As its name implies, molluscum contagiosum is a highly contagious viral infection that has little morbidity. This infection is most commonly encountered in children. The diagnosis is made on clinical grounds after inspection of the characteristic skin findings. When seen in the genital region of adults, molluscum contagiosum is considered to be a sexually transmitted disease. This infection rarely occurs in immunocompetent adults outside sexual transmission. In adults with no clear evidence of transmission, an evaluation for an immunosuppressed state should be undertaken. Patients taking chronic immunosuppressive medications and those with the acquired immunodeficiency syndrome are more prone to infection with molluscum contagiosum.
Clinical Findings: Young children are often affected by this common viral infection. Children pass the virus from one to another through close contact. The incubation period is 2 to 4 weeks. The characteristic finding is of small (3-5 mm), dome-shaped papules with a central dell. The coloration can be pink to slightly whitish. Solitary lesions may be appreciated, but clusters of lesions are often encountered. They may appear on any part of the body. Slight pruritus may accompany the lesions, but otherwise there are no symptoms. Molluscum lesions have a tendency to become inflamed. When this occurs, they can become tender. Inflamed lesions are bright red and can bleed if the child scratches or traumatizes them. The more inflamed a lesion becomes, the more likely it is to leave scarring. Scarring can also occur if the lesion becomes secondarily infected. Most noninflamed lesions spontaneously resolve within 6 months.
Young and older adults who present with molluscum contagiosum in the genital region are believed to have acquired the infection through sexual contact. The number of lesions in these cases tends to be increased, and the lesions tend to be localized to the groin. These also spontaneously resolve over time with no therapy. Immunosuppressed individuals, especially those with human immunodeficiency virus (HIV) infection, have a high incidence of molluscum contagiosum viral infections. These infections tend to be widespread and can be larger than the typical version acquired in childhood.
Pathogenesis: Molluscum contagiosum is caused by an enveloped, large, double-stranded DNA poxvirus, of which there are four unique types. Humans are the only known species to be infected by this virus. The virus has been designated molluscum contagiosum virus (MCV), and the four types MCV1 through MCV4. The virus is spread by close physical contact, and trans- mission on fomites has also been established. The virus attaches to the glycosaminoglycans on the surface of the targeted cell. The viral DNA gains entry into the cell cytoplasm, where it replicates itself. The virus carries with it a viral RNA polymerase, which acts to transcribe the viral genes, as well as a viral DNA polymerase for replication of its DNA. Early and late proteins are produced. The early proteins are generally for viral replication, and the late proteins are for production of the structural shell of the virus. These processes all occur within the cytoplasm of the infected cell. Once the virus has replicated, the infected cell typically dies, and the brick-shaped viral particles are released.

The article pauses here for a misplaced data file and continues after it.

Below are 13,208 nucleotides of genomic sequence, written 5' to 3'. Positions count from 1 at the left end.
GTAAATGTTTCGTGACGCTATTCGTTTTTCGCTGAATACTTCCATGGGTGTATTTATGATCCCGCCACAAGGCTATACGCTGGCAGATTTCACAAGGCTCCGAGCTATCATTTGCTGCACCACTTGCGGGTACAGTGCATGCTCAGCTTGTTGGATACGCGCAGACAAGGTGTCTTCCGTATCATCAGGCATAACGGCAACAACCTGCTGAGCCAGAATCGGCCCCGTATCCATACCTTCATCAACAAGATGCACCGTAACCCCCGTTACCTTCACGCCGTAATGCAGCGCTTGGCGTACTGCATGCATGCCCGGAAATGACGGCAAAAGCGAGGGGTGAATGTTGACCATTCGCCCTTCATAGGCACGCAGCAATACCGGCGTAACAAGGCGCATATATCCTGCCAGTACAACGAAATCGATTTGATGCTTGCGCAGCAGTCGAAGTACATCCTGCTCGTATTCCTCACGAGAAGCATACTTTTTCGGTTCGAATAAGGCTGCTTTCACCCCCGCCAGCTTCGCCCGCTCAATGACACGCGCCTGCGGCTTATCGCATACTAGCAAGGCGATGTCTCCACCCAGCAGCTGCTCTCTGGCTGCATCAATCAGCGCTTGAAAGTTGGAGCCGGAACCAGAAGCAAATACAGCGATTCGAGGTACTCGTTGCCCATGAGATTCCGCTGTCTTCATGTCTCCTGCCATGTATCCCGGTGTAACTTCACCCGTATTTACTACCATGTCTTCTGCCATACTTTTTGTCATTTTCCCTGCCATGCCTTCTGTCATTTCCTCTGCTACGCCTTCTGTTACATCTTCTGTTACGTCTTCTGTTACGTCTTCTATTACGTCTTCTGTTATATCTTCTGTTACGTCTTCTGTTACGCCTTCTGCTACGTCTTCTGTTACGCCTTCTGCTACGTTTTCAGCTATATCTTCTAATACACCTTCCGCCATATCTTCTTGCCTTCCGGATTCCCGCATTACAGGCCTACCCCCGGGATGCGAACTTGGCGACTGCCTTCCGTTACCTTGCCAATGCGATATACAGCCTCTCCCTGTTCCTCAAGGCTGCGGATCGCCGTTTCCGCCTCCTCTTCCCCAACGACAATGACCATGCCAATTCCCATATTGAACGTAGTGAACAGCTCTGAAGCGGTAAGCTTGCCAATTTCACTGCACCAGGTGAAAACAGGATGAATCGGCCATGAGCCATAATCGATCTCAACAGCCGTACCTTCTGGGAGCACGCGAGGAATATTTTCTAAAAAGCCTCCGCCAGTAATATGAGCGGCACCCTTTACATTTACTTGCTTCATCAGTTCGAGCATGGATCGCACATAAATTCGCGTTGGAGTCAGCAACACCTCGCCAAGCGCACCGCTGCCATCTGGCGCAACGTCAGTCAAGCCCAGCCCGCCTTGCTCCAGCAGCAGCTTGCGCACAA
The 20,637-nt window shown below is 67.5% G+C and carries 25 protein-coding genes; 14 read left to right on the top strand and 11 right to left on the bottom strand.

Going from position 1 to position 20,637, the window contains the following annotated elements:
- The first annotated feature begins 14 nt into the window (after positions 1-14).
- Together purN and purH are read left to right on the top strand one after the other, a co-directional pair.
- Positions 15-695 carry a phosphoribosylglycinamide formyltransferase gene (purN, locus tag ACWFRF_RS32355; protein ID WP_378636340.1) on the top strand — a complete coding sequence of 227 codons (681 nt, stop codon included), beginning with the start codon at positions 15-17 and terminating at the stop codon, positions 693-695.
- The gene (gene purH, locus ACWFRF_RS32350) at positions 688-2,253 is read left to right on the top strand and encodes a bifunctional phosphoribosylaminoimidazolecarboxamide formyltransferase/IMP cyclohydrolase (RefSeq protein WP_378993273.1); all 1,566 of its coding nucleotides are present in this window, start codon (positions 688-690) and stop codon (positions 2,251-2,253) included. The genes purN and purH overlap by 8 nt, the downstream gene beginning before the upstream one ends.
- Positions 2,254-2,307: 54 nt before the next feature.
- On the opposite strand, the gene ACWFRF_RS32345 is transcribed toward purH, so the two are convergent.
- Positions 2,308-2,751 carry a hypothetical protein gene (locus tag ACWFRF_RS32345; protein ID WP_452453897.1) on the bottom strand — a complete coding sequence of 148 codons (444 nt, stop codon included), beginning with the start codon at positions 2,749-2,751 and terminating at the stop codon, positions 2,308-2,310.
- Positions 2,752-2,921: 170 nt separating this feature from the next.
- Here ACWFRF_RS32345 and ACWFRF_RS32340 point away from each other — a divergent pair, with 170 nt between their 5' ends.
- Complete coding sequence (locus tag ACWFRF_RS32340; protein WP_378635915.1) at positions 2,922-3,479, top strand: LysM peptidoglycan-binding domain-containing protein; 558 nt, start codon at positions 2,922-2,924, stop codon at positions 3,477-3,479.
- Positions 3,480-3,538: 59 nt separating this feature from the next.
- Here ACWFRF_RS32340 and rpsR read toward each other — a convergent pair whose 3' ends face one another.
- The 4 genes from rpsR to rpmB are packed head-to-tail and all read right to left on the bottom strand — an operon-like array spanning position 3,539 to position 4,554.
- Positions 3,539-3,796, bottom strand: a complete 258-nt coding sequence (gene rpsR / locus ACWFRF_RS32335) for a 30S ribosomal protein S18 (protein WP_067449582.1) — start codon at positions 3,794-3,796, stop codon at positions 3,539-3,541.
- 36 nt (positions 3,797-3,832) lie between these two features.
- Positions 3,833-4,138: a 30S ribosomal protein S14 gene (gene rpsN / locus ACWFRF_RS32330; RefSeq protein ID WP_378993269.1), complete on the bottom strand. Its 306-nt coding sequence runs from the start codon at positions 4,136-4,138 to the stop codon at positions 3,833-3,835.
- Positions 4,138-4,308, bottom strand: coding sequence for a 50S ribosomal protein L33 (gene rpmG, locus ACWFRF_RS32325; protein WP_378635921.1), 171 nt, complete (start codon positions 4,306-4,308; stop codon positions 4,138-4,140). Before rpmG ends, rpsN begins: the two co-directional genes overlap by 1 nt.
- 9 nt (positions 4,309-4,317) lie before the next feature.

Histology: Skin biopsies of molluscum contagiosum are very characteristic, and the infection is easily diagnosed histologically. However, biopsies usually are not obtained because the disease is diagnosed clinically. The virally infected cells have molluscum bodies. The molluscum bodies change from small, eosinophilic cytoplasmic bodies in the stratum basalis into larger basophilic bodies in the outer epidermis. As they enlarge, they often compress the nucleus of the infected cell. These intracytoplasmic inclusion bodies have been termed Henderson-Patterson bodies.
Treatment: Often in children, a watch-and-wait approach is the best therapy, because most cases resolve spontaneously. Many destructive methods are available. Liquid nitrogen cryotherapy is highly effective, but most children have difficulty tolerating the pain it can cause. Many other therapies have been used, including tretinoin cream, salicylic acid, curette, cantharidin, and imiquimod. Patients who are immunosuppressed can be treated with any of these modalities. Attempts to decrease immunosuppressive medications should be coordinated through the patient’s transplant surgeon or primary care physician. Patients with widespread molluscum contagiosum and coexisting HIV infection have benefited from highly active antiretroviral therapy (HAART).